Well, that's because they're not really equivalent. When we use a block cipher to encrypt a message, this message is (in general) also larger than the block size. We make this work with a block cipher by using a Mode of Operation. This works by somehow converting the message into a series of plaintext blocks $P_1, P_2, ..., P_n$, sending those blocks through the block cipher, and then taking those ciphertext blocks $C_1, C_2, ..., C_n$ into the actual ciphertext (different modes vary in the details).

Two different keys would encrypt a message in the same way only if they both had $C_i = E_k(P_i)$ for all the $(P_i, C_i)$ pairs in the message; this is unlikely to happen.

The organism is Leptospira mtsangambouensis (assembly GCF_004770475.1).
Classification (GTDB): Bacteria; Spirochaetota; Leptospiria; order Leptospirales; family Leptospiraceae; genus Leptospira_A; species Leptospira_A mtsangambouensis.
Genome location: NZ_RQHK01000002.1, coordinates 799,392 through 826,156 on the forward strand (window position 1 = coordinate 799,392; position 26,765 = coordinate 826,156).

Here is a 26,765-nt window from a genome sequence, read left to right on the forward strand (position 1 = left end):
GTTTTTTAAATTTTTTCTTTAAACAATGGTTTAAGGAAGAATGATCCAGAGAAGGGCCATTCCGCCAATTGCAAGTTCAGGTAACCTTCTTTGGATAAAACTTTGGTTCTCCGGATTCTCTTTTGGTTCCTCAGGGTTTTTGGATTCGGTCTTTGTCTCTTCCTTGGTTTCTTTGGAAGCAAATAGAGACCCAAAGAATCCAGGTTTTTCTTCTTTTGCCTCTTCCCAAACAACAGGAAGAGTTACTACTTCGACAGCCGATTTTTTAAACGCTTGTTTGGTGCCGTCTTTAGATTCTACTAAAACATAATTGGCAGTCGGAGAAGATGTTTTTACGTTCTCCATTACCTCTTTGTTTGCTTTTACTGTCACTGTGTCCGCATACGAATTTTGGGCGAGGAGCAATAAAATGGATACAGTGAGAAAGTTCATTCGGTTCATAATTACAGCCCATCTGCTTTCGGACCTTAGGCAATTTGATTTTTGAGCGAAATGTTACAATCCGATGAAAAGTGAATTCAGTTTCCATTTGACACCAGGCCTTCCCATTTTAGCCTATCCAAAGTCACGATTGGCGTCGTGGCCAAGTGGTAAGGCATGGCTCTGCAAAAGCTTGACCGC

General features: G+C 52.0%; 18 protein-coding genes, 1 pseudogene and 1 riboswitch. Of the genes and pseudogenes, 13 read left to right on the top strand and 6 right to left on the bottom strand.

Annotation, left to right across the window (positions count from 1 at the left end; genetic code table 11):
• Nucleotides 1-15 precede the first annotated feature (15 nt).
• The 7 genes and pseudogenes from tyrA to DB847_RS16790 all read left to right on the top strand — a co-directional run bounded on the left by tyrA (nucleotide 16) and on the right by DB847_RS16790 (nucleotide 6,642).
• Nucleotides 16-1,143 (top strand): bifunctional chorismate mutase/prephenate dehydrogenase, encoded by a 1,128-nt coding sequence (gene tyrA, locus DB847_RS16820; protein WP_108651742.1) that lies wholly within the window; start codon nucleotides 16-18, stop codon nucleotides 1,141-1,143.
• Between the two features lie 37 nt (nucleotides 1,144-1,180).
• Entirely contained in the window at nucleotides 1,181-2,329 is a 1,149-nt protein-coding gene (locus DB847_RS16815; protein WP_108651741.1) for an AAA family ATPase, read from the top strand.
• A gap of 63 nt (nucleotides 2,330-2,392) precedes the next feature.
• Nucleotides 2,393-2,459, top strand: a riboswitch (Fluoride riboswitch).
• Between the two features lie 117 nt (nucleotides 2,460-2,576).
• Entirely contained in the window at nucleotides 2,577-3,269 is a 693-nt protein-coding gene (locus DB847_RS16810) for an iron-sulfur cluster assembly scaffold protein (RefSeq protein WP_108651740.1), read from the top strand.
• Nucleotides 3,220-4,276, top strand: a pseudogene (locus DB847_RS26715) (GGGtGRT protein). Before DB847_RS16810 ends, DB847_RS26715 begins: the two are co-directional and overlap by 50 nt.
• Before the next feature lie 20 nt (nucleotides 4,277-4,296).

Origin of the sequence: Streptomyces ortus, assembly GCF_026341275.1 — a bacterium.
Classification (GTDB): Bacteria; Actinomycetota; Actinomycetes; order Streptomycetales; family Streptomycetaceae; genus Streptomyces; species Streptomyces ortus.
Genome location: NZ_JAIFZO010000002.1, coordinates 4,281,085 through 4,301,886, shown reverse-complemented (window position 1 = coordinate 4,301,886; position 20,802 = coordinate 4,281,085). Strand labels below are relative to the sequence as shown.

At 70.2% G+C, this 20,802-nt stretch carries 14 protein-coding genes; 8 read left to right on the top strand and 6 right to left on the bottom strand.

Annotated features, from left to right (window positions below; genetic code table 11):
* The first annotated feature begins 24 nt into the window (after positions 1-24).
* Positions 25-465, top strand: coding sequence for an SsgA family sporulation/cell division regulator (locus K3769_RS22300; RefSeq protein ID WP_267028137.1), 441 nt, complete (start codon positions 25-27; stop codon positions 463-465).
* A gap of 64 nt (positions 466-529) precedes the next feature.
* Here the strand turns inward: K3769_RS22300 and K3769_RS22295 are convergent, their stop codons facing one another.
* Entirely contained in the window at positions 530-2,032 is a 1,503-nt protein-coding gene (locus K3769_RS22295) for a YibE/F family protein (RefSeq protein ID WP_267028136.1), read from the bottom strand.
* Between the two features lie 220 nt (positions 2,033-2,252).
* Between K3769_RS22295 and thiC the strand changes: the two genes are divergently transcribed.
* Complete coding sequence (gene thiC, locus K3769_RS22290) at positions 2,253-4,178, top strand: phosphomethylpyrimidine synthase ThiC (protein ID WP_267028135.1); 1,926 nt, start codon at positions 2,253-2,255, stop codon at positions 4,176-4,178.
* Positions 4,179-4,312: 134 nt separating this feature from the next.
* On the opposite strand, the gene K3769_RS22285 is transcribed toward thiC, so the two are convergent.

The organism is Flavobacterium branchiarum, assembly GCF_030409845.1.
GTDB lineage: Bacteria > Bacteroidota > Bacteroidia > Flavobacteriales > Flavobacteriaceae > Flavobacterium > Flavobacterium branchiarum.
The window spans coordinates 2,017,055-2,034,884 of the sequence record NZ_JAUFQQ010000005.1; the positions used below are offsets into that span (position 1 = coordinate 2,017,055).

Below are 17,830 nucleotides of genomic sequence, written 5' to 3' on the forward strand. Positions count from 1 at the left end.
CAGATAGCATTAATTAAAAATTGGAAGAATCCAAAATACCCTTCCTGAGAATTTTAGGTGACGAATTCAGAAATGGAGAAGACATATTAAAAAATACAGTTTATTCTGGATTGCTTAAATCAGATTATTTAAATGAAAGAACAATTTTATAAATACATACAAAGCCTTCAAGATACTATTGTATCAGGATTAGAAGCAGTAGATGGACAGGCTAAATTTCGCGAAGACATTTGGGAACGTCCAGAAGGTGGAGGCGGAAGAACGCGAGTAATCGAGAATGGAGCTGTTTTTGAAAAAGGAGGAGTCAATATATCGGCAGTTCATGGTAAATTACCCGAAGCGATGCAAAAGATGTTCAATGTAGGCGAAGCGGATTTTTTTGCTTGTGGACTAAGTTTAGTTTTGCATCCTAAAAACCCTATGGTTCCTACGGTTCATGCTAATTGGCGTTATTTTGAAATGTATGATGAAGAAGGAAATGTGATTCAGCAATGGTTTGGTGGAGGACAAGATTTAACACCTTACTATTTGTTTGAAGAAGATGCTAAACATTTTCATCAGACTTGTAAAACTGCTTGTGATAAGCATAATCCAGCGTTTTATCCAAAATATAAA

That is, in general, if the keys were $n$ bits, then a block cipher might be able to decrypt a specific message in $2^n$ different ways, even if $n$ is much larger than the block size; all $n$ needs to be in no larger than the message size.

As for fixed points, you should listen to D.W.; as long as the cipher acts like a random permutation, the existence or nonexistence of fixed points is not particularly relevent.

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So you are saying that just because you managed to find one of several keys that correctly decrypt a message, there is only one key that will decrypt ALL messages encrypted under that key? –  user7139 Jun 7 '13 at 8:32
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@Truthserum: no, instead it's "just because you managed to find one of several keys that correctly decrypt one block of the message, there is (likely) only one key that will decrypt the entire message". This statement is likely to hold if the message is strictly longer than the key (and the cipher acts approximately like an ideal cipher). –  poncho Jun 7 '13 at 12:56